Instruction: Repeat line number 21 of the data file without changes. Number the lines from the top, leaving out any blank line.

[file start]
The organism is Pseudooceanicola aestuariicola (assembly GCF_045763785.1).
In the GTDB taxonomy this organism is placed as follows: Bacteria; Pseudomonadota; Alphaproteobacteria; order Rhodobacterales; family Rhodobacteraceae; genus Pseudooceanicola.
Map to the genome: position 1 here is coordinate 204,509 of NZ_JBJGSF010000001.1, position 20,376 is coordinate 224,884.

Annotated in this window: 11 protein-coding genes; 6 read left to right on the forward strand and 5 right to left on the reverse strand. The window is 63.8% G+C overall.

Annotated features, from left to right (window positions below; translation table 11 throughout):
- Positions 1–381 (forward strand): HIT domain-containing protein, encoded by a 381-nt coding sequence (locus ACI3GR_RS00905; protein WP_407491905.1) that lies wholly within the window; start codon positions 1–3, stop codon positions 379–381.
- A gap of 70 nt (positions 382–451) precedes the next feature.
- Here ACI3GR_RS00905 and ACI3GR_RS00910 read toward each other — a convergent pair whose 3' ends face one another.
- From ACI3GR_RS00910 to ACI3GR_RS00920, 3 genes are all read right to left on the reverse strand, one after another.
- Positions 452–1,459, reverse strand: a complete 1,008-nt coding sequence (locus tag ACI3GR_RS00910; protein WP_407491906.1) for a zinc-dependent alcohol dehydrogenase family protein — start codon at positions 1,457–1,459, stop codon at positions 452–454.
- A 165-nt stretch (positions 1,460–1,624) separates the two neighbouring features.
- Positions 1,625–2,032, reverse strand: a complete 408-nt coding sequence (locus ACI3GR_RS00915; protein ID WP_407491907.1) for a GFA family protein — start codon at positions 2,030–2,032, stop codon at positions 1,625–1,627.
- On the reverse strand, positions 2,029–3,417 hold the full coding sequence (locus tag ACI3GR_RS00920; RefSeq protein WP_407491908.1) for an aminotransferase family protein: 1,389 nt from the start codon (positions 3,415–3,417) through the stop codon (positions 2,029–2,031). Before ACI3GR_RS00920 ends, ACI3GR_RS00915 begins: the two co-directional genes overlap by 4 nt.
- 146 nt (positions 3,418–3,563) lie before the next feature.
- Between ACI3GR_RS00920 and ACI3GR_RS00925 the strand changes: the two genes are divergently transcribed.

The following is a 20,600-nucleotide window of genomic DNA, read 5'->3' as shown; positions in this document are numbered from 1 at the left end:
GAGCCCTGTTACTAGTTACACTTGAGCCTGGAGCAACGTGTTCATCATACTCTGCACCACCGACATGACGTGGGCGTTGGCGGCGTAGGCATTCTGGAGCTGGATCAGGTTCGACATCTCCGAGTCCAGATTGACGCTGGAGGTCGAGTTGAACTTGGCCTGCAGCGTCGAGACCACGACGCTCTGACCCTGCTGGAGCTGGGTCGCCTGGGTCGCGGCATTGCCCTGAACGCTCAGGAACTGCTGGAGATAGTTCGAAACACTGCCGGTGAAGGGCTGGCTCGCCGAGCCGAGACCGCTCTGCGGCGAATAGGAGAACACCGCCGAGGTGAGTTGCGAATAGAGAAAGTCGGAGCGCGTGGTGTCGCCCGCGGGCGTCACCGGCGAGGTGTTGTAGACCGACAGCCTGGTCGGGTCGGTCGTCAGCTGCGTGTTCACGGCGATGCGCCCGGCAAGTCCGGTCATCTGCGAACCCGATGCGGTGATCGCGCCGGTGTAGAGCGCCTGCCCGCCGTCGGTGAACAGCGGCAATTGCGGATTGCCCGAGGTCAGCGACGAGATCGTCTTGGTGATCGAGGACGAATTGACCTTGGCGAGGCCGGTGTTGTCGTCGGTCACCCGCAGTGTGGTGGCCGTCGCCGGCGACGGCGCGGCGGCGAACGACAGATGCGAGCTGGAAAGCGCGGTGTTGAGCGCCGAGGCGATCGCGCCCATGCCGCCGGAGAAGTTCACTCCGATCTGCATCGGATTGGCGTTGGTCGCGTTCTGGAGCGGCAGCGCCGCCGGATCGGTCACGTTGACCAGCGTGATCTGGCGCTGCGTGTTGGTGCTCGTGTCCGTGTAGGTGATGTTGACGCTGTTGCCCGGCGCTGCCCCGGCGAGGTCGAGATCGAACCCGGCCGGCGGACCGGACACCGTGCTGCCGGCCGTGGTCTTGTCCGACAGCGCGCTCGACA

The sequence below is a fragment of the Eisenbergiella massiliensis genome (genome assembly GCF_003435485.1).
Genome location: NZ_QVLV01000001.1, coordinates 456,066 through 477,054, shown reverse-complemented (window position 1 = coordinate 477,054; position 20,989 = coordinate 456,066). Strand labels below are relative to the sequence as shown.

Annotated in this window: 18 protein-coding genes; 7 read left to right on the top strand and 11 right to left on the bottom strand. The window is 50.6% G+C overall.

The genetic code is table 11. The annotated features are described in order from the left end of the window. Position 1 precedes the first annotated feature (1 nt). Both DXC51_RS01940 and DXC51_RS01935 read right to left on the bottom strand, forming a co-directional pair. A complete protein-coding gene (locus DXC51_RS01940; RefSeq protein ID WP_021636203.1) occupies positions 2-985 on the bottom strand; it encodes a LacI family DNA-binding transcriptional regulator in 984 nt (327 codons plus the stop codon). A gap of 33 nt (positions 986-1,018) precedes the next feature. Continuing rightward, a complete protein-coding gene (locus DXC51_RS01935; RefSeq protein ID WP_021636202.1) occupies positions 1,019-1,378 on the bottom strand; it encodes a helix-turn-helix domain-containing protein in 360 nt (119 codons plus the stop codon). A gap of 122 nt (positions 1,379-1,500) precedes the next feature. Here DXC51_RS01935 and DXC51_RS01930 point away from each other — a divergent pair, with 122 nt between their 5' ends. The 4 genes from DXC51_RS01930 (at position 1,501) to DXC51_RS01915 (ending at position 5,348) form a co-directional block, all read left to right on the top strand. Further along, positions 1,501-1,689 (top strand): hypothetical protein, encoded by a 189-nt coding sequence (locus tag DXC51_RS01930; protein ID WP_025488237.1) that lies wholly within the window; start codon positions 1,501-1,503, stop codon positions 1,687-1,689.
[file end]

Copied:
The genetic code is table 11. The annotated features are described in order from the left end of the window. Position 1 precedes the first annotated feature (1 nt). Both DXC51_RS01940 and DXC51_RS01935 read right to left on the bottom strand, forming a co-directional pair. A complete protein-coding gene (locus DXC51_RS01940; RefSeq protein ID WP_021636203.1) occupies positions 2-985 on the bottom strand; it encodes a LacI family DNA-binding transcriptional regulator in 984 nt (327 codons plus the stop codon). A gap of 33 nt (positions 986-1,018) precedes the next feature. Continuing rightward, a complete protein-coding gene (locus DXC51_RS01935; RefSeq protein ID WP_021636202.1) occupies positions 1,019-1,378 on the bottom strand; it encodes a helix-turn-helix domain-containing protein in 360 nt (119 codons plus the stop codon). A gap of 122 nt (positions 1,379-1,500) precedes the next feature. Here DXC51_RS01935 and DXC51_RS01930 point away from each other — a divergent pair, with 122 nt between their 5' ends. The 4 genes from DXC51_RS01930 (at position 1,501) to DXC51_RS01915 (ending at position 5,348) form a co-directional block, all read left to right on the top strand. Further along, positions 1,501-1,689 (top strand): hypothetical protein, encoded by a 189-nt coding sequence (locus tag DXC51_RS01930; protein ID WP_025488237.1) that lies wholly within the window; start codon positions 1,501-1,503, stop codon positions 1,687-1,689.